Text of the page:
Prince halts Europe tickets over inflated resale prices

Prince (above) abruptly postponed ticket sales for a highly anticipated European tour.
Prince (above) abruptly postponed ticket sales for a highly anticipated European tour.AFP

NEW YORK (AFP) - Prince on Friday abruptly postponed ticket sales for a highly anticipated European tour, outraged that scalpers were already advertising vastly inflated resale prices.

Prince, who in recent years has preferred to announce concerts at the last minute, become slightly more traditional by revealing through press interviews an upcoming tour in which he will play unaccompanied on piano for the first time since becoming famous.

The Minneapolis superstar called off sales moments before tickets were set to go online Friday in Austria and Britain.

Twitter account @Prince3EG, which the musician has used with his all-female back-up band, Third Eye Girl, to promote last-minute shows, aired complaints from fans that resellers had already been advertising tickets in the thousands of dollars even though they were yet to go on sale.

#Prince3EG posted a photo of a vulture with the caption: "Multiple choice: A. Scavenger. B. Vulture. C. Tout. D. All of the above."

The account retweeted users who sought a return of the last-minute "Hit and Run" shows, calling the approach better suited to true Prince fans.

"Maybe you should build a small hotel next to Paisley Park and sell reservations and tickets for a show!" said a retweeted comment by Cheryl Frey, who was referring to the singer's mythic studio on the outskirts of Minneapolis.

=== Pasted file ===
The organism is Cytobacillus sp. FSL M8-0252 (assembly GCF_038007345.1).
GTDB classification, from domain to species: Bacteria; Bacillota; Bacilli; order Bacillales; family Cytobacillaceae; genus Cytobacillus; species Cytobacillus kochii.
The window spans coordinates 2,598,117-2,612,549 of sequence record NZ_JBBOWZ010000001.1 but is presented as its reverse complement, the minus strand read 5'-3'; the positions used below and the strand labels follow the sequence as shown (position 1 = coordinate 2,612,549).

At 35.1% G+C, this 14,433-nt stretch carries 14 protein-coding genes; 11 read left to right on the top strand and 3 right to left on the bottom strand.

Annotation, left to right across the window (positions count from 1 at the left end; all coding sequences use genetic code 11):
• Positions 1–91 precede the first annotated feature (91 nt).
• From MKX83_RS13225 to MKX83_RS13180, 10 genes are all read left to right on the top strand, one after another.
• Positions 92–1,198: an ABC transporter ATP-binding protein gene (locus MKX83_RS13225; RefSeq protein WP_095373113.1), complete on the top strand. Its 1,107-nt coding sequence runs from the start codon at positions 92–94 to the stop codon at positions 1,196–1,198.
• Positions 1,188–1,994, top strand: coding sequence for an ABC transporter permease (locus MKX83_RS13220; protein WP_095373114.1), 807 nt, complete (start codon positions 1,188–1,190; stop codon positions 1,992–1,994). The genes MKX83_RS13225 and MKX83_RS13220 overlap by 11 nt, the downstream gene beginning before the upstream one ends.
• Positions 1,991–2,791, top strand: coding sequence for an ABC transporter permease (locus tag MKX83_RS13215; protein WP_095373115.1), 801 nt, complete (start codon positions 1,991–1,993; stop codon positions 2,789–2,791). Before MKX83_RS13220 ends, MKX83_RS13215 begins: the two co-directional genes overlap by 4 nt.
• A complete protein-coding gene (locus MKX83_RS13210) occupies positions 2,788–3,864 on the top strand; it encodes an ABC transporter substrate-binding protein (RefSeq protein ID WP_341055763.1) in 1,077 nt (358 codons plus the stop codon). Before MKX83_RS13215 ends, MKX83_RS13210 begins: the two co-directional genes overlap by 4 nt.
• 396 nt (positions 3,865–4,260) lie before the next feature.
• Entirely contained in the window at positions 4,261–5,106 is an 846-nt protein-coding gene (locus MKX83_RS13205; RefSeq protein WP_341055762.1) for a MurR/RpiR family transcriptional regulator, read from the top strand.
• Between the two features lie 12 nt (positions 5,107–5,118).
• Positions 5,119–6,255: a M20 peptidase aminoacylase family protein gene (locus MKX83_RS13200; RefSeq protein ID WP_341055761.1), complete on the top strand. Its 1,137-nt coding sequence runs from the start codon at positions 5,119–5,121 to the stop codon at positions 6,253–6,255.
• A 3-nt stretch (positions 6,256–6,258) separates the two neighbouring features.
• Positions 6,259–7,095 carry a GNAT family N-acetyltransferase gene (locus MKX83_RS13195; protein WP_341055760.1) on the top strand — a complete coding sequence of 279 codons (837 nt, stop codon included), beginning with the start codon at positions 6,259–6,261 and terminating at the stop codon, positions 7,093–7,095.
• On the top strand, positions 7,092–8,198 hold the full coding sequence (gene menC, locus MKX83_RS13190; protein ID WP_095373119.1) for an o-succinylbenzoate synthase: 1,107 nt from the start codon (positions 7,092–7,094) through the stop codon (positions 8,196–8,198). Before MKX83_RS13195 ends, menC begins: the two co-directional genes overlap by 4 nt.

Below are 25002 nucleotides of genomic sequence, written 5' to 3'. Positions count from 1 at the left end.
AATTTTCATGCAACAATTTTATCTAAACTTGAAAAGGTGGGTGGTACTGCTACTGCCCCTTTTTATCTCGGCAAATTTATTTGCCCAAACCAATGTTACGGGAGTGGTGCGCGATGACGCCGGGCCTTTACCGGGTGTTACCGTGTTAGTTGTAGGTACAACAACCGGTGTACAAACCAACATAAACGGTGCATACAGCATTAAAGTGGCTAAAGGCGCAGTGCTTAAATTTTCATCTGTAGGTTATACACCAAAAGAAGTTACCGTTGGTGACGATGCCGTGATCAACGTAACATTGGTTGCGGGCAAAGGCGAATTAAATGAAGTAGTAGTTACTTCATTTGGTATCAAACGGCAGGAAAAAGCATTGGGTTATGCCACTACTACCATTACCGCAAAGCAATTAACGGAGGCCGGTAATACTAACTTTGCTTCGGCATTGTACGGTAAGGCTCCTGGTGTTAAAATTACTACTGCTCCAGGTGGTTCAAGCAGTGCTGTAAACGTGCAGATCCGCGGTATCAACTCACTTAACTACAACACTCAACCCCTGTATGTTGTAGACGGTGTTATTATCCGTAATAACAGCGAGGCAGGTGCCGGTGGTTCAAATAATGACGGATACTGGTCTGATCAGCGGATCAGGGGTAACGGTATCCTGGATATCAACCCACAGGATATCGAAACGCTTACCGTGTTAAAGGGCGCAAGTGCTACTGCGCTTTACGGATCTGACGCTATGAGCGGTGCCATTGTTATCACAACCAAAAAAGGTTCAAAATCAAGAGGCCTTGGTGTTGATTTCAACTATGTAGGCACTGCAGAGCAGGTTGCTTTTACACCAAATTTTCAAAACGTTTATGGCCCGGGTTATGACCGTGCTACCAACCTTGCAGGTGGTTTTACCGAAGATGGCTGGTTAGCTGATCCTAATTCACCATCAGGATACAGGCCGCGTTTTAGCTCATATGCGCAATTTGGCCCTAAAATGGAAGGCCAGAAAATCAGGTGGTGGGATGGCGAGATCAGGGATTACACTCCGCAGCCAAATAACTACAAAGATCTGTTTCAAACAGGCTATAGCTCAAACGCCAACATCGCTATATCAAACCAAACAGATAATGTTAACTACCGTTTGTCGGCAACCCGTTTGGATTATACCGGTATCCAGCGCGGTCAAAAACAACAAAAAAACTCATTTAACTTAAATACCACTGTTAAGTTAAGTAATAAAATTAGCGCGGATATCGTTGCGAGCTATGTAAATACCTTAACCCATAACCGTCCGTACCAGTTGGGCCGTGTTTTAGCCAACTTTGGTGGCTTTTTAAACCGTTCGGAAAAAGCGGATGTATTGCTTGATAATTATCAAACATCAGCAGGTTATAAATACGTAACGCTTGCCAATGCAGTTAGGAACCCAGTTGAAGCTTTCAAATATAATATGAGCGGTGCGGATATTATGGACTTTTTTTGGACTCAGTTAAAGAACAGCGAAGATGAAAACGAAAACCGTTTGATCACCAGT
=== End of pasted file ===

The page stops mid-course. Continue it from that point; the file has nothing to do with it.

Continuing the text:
Prince did not immediately announce a new plan to sell tickets for his "Piano and a Microphone" tour, which is scheduled to start Nov 24 in Vienna and is expected to go to 11 countries, although not all dates have been announced.

Concert venues in recent years have stepped up checks to weed out resellers, notably by asking buyers to type security messages to ensure they are not robots buying in bulk.

Yet ticket vendors also increasingly link directly to resale sites, hoping to keep the business out of the hands of the black market.

Prince is known for challenging music industry conventions.

In the 1990s, he changed his name to an unpronounceable symbol and wrote "slave" on his cheek to protest his label's control over his work and has since experimented with a series of more independent music ventures.

For his upcoming tour, Prince announced the concerts by inviting a handful of European journalists to Paisley Park for a private concert.

Prince - best known for his dexterity at guitar, his soaring falsetto voice and his elegant dance moves - said he wanted to get out of his comfort zone through the nakedness of the piano.